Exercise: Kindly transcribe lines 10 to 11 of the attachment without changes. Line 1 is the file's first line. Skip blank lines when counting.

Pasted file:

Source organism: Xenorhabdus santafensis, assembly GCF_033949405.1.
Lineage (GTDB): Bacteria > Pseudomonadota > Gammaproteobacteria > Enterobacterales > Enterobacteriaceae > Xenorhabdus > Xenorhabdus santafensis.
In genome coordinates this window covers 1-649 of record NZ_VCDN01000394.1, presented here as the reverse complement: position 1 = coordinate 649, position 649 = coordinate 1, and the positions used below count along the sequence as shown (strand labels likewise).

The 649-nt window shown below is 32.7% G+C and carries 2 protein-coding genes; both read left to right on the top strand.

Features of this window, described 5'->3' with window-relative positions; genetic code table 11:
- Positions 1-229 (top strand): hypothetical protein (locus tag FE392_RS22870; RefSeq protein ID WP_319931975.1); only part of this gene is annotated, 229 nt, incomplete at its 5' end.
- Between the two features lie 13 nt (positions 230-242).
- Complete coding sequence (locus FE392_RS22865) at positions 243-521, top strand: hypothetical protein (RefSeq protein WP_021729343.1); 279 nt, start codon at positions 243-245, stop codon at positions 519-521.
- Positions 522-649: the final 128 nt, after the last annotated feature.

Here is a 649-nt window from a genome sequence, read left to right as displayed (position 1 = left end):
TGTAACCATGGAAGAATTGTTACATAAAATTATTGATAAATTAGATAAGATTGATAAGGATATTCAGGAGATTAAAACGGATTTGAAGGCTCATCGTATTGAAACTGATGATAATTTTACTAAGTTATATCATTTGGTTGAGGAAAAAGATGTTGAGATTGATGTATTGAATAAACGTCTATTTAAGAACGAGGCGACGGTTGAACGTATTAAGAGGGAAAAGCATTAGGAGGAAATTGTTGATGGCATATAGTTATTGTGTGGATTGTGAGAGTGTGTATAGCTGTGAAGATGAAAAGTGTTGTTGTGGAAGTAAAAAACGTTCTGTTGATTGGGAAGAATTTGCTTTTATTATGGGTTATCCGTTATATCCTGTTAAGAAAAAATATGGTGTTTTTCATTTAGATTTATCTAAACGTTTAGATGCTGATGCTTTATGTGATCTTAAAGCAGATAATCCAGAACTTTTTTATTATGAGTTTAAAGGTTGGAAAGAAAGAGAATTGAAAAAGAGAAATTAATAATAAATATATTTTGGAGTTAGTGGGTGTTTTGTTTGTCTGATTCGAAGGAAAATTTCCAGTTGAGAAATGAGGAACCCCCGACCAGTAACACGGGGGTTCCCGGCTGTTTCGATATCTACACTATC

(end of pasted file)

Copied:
Here is a 649-nt window from a genome sequence, read left to right as displayed (position 1 = left end):
TGTAACCATGGAAGAATTGTTACATAAAATTATTGATAAATTAGATAAGATTGATAAGGATATTCAGGAGATTAAAACGGATTTGAAGGCTCATCGTATTGAAACTGATGATAATTTTACTAAGTTATATCATTTGGTTGAGGAAAAAGATGTTGAGATTGATGTATTGAATAAACGTCTATTTAAGAACGAGGCGACGGTTGAACGTATTAAGAGGGAAAAGCATTAGGAGGAAATTGTTGATGGCATATAGTTATTGTGTGGATTGTGAGAGTGTGTATAGCTGTGAAGATGAAAAGTGTTGTTGTGGAAGTAAAAAACGTTCTGTTGATTGGGAAGAATTTGCTTTTATTATGGGTTATCCGTTATATCCTGTTAAGAAAAAATATGGTGTTTTTCATTTAGATTTATCTAAACGTTTAGATGCTGATGCTTTATGTGATCTTAAAGCAGATAATCCAGAACTTTTTTATTATGAGTTTAAAGGTTGGAAAGAAAGAGAATTGAAAAAGAGAAATTAATAATAAATATATTTTGGAGTTAGTGGGTGTTTTGTTTGTCTGATTCGAAGGAAAATTTCCAGTTGAGAAATGAGGAACCCCCGACCAGTAACACGGGGGTTCCCGGCTGTTTCGATATCTACACTATC